λ Lynn Chadwick (British 1914-2003)
Walking Cloaked Figures VIII
Bronze with a black patina and polished bronze
Each stamped with the Lypiatt Foundry mark and numbered 795S and 1/9 (inside the cloaks)
Height: 28cm (11 in.)
Conceived in 1980 and cast in a numbered edition of 9.
Private Collection, London (acquired in 1983)
Thence by descent to the present owners
Lynn Chadwick (exhibition catalogue), Fondation Veranneman, Kruishputen, Belgium, 1980, illustration of another cast n.p.
Dennis Farr & Eva Chadwick: Lynn Chadwick Sculptor, With a Complete Illustrated Catalogue 1947-2003 , Farnham, 2014, p. 343, no. 795 (illustration of another cast)
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Together with his contemporaries Henry Moore, Barbara Hepworth, Jacob Epstein and Eduardo Paolozzi, Chadwick is inextricably associated with the British Modernist Sculpture movement of the mid-20 th century. Initially specialising in architectural design both before and after the Second World War, by 1946, Chadwick had started to move away from the intangible world of design instead finding himself increasingly drawn to the tangible nature of objects. A year later, in 1947, Chadwick made his first mobile. Encouraged by his employer at the time, Rodney Thomas, these wire, metal, copper, and brass shapes were first used to decorate the exhibition stands of Thomas' company and then later turned into 'stabiles' by adding ground supports. Around 60 mobiles were created between 1947 and 1952.
Although very few of these mobiles survive today, this was clearly the very beginning of what would eventually evolve into Chadwick's signature bronze and steel abstract figures that we know so well today.
In 1951, Chadwick was commissioned by the Arts Council of Britain to produce a large-scale sculpture for the Festival of Britain, The Fisheater, which went on to be exhibited at the Tate Gallery until 1952. It was also at this time that Chadwick was asked to present to the selection committee of the XXVI Venice Biennale who selected him together with seven other emerging British artists including Kenneth Armitage, Robert Adams, and Eduardo Paolozzi to exhibit in Venice that year. It was after this exhibition that Chadwick really established his reputation as a member of the New British Sculptors. In 1956, Chadwick returned to the Venice Biennale, this time winning the International Sculpture Prize - the youngest artist ever to do so.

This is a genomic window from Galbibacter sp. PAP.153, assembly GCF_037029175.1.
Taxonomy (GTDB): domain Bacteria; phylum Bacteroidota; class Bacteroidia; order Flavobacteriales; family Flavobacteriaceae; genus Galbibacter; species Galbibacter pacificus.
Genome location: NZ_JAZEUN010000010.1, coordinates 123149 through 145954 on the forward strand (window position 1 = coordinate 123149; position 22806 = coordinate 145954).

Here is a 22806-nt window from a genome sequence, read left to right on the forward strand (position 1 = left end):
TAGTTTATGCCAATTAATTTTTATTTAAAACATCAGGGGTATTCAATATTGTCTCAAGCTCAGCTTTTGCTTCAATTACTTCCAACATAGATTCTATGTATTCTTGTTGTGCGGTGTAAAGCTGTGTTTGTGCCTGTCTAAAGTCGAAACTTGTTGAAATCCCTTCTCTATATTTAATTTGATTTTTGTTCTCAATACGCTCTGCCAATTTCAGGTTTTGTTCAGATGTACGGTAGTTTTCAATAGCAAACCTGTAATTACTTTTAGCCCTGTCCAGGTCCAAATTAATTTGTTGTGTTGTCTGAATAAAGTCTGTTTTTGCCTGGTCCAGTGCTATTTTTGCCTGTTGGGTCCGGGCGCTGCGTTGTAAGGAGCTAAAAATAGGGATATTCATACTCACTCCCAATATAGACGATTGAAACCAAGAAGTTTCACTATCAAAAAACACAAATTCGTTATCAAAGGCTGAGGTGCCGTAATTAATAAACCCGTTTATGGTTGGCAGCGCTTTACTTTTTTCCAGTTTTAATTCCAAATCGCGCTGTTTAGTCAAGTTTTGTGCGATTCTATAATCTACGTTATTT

During this period Chadwick became increasingly interested in form with his designs becoming more identifiable as figures; their thin and tapering legs and geometric heads, in Chadwick's words ' adding flesh to the skeletons' . By the 1960s, Chadwick was experimenting with bronze casting and by the 1970s, he had established a visible vocabulary of sexual differentiation - triangle or diamond heads for female and square or rectangular heads for male. In addition, the technique of adding polished facets to his figures both added texture and accentuated specific parts of anatomy.
This is clearly demonstrated in Walking Cloaked Figures VIII which also combines the artist's timeless architectonic forms with elements of the human, animal and mechanical. The use of clothing, specifically flaring cloaks helps to add a sense of movement to the work.
There is no real narrative to Chadwick's works, but it is perhaps the stoic silence and anonymous strength which makes his works so intriguing and timeless.
Chadwick remained active until only a few years before his death in 2003, aged 88. Throughout his career and beyond Chadwick remains a recognised household name. In 1964, he was awarded a CBE, and later in 1984 made Officer de l'Ordre des Arts et des Lettres in France. In 2001 he was appointed Senior Academician at the Royal Academy of Arts, London. His work is held in major collections and galleries around the world including the Tate Gallery, London, and Museum of Modern Art, New York.